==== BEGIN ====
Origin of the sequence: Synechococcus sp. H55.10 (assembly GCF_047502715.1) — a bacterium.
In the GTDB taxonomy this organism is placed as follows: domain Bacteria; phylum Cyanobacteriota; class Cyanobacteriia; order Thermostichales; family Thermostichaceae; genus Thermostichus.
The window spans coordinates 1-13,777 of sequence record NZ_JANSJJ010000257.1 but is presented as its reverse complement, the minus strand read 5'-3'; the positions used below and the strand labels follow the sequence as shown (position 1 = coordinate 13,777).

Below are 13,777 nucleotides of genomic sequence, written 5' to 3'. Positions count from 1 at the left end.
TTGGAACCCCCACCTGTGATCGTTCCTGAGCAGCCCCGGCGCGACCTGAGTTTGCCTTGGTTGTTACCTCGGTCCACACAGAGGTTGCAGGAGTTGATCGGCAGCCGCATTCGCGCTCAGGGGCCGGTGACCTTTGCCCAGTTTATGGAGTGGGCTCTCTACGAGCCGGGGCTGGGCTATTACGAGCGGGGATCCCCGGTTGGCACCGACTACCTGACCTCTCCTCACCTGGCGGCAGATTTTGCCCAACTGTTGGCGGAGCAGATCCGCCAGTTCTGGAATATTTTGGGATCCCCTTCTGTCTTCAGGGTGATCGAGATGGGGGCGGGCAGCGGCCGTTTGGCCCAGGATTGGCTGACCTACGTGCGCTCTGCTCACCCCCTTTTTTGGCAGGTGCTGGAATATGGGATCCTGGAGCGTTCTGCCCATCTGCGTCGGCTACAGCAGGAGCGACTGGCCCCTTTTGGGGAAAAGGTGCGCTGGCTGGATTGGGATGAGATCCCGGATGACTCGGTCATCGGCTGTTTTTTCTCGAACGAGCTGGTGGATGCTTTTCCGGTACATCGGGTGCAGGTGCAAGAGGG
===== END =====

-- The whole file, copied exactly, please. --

Origin of the sequence: Synechococcus sp. H55.10 (assembly GCF_047502715.1) — a bacterium.
In the GTDB taxonomy this organism is placed as follows: domain Bacteria; phylum Cyanobacteriota; class Cyanobacteriia; order Thermostichales; family Thermostichaceae; genus Thermostichus.
The window spans coordinates 1-13,777 of sequence record NZ_JANSJJ010000257.1 but is presented as its reverse complement, the minus strand read 5'-3'; the positions used below and the strand labels follow the sequence as shown (position 1 = coordinate 13,777).

Below are 13,777 nucleotides of genomic sequence, written 5' to 3'. Positions count from 1 at the left end.
TTGGAACCCCCACCTGTGATCGTTCCTGAGCAGCCCCGGCGCGACCTGAGTTTGCCTTGGTTGTTACCTCGGTCCACACAGAGGTTGCAGGAGTTGATCGGCAGCCGCATTCGCGCTCAGGGGCCGGTGACCTTTGCCCAGTTTATGGAGTGGGCTCTCTACGAGCCGGGGCTGGGCTATTACGAGCGGGGATCCCCGGTTGGCACCGACTACCTGACCTCTCCTCACCTGGCGGCAGATTTTGCCCAACTGTTGGCGGAGCAGATCCGCCAGTTCTGGAATATTTTGGGATCCCCTTCTGTCTTCAGGGTGATCGAGATGGGGGCGGGCAGCGGCCGTTTGGCCCAGGATTGGCTGACCTACGTGCGCTCTGCTCACCCCCTTTTTTGGCAGGTGCTGGAATATGGGATCCTGGAGCGTTCTGCCCATCTGCGTCGGCTACAGCAGGAGCGACTGGCCCCTTTTGGGGAAAAGGTGCGCTGGCTGGATTGGGATGAGATCCCGGATGACTCGGTCATCGGCTGTTTTTTCTCGAACGAGCTGGTGGATGCTTTTCCGGTACATCGGGTGCAGGTGCAAGAGGG